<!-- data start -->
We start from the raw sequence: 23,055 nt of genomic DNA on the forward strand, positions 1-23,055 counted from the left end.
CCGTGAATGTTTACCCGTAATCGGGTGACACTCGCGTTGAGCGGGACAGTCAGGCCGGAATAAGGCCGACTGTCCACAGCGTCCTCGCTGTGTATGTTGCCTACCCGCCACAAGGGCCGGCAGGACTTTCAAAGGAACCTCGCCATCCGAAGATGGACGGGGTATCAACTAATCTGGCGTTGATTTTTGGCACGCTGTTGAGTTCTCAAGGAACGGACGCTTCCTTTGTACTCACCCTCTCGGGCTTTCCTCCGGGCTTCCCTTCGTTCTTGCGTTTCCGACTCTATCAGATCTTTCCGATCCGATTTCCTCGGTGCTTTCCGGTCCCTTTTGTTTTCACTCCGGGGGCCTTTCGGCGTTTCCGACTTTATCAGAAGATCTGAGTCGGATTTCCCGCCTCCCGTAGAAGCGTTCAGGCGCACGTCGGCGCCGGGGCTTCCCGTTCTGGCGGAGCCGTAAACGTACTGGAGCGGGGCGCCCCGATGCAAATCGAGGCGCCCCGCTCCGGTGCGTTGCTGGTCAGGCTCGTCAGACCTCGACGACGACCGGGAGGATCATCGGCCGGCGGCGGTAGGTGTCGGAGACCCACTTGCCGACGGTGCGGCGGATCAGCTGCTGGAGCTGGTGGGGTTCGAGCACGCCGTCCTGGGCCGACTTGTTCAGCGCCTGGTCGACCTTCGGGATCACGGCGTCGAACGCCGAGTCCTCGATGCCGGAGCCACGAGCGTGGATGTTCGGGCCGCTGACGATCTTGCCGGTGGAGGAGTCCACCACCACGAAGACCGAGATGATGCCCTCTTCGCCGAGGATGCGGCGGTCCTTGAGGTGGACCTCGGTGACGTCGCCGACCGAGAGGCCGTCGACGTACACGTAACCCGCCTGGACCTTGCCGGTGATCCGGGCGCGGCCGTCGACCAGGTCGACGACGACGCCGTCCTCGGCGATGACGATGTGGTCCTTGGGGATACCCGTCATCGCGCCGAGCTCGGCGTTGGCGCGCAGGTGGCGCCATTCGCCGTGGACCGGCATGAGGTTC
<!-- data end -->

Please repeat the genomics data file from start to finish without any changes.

We start from the raw sequence: 23,055 nt of genomic DNA on the forward strand, positions 1-23,055 counted from the left end.
CCGTGAATGTTTACCCGTAATCGGGTGACACTCGCGTTGAGCGGGACAGTCAGGCCGGAATAAGGCCGACTGTCCACAGCGTCCTCGCTGTGTATGTTGCCTACCCGCCACAAGGGCCGGCAGGACTTTCAAAGGAACCTCGCCATCCGAAGATGGACGGGGTATCAACTAATCTGGCGTTGATTTTTGGCACGCTGTTGAGTTCTCAAGGAACGGACGCTTCCTTTGTACTCACCCTCTCGGGCTTTCCTCCGGGCTTCCCTTCGTTCTTGCGTTTCCGACTCTATCAGATCTTTCCGATCCGATTTCCTCGGTGCTTTCCGGTCCCTTTTGTTTTCACTCCGGGGGCCTTTCGGCGTTTCCGACTTTATCAGAAGATCTGAGTCGGATTTCCCGCCTCCCGTAGAAGCGTTCAGGCGCACGTCGGCGCCGGGGCTTCCCGTTCTGGCGGAGCCGTAAACGTACTGGAGCGGGGCGCCCCGATGCAAATCGAGGCGCCCCGCTCCGGTGCGTTGCTGGTCAGGCTCGTCAGACCTCGACGACGACCGGGAGGATCATCGGCCGGCGGCGGTAGGTGTCGGAGACCCACTTGCCGACGGTGCGGCGGATCAGCTGCTGGAGCTGGTGGGGTTCGAGCACGCCGTCCTGGGCCGACTTGTTCAGCGCCTGGTCGACCTTCGGGATCACGGCGTCGAACGCCGAGTCCTCGATGCCGGAGCCACGAGCGTGGATGTTCGGGCCGCTGACGATCTTGCCGGTGGAGGAGTCCACCACCACGAAGACCGAGATGATGCCCTCTTCGCCGAGGATGCGGCGGTCCTTGAGGTGGACCTCGGTGACGTCGCCGACCGAGAGGCCGTCGACGTACACGTAACCCGCCTGGACCTTGCCGGTGATCCGGGCGCGGCCGTCGACCAGGTCGACGACGACGCCGTCCTCGGCGATGACGATGTGGTCCTTGGGGATACCCGTCATCGCGCCGAGCTCGGCGTTGGCGCGCAGGTGGCGCCATTCGCCGTGGACCGGCATGAGGTTC